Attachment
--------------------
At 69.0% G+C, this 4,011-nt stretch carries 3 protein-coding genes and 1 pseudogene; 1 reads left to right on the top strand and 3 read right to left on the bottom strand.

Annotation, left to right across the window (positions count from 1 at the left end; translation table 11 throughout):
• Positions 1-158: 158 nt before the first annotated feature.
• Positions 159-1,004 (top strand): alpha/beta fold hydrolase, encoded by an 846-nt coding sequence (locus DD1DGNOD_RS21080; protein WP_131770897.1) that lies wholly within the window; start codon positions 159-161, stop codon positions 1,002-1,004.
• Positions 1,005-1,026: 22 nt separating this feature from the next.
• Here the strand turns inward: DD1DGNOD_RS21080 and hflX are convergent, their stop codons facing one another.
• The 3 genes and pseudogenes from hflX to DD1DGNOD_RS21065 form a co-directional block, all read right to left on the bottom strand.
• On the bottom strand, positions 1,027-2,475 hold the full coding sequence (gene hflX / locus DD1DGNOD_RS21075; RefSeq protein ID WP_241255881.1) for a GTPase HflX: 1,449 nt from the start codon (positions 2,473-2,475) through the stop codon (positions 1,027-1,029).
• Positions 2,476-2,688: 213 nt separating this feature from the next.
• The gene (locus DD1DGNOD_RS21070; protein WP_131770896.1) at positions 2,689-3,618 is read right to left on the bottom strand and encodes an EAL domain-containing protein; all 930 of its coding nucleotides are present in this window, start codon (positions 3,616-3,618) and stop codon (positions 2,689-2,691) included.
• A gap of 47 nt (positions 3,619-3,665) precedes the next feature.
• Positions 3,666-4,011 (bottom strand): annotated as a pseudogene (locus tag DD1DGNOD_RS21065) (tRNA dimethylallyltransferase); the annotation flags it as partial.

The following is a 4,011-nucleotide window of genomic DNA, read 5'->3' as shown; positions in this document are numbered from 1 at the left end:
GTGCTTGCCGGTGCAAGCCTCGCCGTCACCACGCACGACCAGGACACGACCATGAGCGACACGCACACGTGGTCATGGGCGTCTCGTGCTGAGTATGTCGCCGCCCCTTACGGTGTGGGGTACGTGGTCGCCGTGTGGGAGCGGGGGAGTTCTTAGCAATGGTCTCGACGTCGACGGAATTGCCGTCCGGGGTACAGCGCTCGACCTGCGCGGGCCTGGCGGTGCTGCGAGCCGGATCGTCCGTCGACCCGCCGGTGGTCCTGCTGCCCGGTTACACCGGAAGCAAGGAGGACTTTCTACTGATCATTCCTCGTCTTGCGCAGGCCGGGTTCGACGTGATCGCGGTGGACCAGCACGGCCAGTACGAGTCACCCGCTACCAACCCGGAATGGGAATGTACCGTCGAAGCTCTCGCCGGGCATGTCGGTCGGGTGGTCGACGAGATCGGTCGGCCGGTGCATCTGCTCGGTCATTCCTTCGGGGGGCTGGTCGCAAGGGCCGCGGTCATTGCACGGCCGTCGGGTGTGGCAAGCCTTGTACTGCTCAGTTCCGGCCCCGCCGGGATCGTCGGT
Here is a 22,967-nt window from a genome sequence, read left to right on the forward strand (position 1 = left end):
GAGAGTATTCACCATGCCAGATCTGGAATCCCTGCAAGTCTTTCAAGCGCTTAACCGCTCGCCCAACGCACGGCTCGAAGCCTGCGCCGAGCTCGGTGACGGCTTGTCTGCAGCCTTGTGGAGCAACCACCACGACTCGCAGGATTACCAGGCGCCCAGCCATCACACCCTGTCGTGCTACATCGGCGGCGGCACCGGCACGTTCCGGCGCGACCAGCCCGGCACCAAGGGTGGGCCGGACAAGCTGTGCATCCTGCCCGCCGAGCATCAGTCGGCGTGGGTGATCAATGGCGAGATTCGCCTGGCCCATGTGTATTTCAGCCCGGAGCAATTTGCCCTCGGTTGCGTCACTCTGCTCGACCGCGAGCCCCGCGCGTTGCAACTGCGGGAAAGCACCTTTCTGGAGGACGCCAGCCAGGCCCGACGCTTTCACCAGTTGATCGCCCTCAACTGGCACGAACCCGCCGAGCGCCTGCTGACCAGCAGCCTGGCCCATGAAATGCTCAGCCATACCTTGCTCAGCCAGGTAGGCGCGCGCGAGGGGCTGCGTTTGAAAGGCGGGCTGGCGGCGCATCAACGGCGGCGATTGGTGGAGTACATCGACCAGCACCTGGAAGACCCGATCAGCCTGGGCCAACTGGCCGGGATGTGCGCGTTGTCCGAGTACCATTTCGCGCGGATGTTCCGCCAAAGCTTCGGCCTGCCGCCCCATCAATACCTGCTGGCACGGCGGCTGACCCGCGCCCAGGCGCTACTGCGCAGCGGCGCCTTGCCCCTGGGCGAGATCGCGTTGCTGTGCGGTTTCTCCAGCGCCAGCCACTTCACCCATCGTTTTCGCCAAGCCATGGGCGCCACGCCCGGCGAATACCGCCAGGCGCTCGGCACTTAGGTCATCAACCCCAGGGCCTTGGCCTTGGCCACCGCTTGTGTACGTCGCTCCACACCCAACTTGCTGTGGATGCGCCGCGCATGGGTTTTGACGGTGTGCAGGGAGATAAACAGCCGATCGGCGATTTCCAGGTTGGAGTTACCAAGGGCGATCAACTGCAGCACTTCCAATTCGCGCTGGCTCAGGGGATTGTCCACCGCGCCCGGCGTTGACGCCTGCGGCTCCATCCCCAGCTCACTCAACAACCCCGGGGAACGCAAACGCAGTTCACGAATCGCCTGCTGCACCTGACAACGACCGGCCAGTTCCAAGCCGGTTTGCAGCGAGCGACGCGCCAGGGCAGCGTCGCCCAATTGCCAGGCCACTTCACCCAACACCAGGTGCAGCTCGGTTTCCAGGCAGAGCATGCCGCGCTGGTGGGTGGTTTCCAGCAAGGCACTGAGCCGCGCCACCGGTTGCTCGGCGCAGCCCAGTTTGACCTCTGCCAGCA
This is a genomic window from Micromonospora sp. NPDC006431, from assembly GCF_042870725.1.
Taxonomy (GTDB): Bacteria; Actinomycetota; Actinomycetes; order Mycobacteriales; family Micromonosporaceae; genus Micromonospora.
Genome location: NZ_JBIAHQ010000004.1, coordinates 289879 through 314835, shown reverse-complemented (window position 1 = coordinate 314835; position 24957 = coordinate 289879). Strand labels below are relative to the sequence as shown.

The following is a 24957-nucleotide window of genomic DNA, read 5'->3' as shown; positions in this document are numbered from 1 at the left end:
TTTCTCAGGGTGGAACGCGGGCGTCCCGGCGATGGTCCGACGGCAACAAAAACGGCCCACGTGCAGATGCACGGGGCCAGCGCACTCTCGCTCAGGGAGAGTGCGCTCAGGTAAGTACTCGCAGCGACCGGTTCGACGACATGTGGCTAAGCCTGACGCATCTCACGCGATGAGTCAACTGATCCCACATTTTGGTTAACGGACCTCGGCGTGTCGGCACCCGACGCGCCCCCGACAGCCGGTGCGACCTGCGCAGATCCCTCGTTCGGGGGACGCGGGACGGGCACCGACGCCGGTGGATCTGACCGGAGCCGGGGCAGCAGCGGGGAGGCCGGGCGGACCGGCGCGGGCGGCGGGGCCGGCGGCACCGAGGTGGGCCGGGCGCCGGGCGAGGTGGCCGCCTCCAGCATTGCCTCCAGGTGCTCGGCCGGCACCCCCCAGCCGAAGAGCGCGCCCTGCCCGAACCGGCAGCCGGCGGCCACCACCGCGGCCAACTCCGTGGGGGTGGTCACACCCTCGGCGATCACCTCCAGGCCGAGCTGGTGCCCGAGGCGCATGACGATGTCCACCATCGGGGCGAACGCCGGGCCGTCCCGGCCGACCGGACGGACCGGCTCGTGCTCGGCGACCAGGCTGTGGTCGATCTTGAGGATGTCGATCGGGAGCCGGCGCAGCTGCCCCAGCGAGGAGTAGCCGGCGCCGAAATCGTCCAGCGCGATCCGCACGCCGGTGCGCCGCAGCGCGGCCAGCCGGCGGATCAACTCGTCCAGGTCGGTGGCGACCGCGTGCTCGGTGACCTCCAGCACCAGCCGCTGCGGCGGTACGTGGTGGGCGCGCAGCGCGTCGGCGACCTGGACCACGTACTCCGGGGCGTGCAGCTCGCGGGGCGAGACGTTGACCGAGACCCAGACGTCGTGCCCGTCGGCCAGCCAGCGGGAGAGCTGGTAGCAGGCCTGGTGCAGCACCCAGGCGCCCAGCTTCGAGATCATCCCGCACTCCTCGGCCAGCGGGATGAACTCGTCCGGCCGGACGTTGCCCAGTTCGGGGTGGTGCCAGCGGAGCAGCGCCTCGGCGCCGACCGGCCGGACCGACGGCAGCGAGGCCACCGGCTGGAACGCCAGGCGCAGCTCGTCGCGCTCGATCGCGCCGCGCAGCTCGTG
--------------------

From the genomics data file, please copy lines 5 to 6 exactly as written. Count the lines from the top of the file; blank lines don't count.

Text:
• Positions 1,005-1,026: 22 nt separating this feature from the next.
• Here the strand turns inward: DD1DGNOD_RS21080 and hflX are convergent, their stop codons facing one another.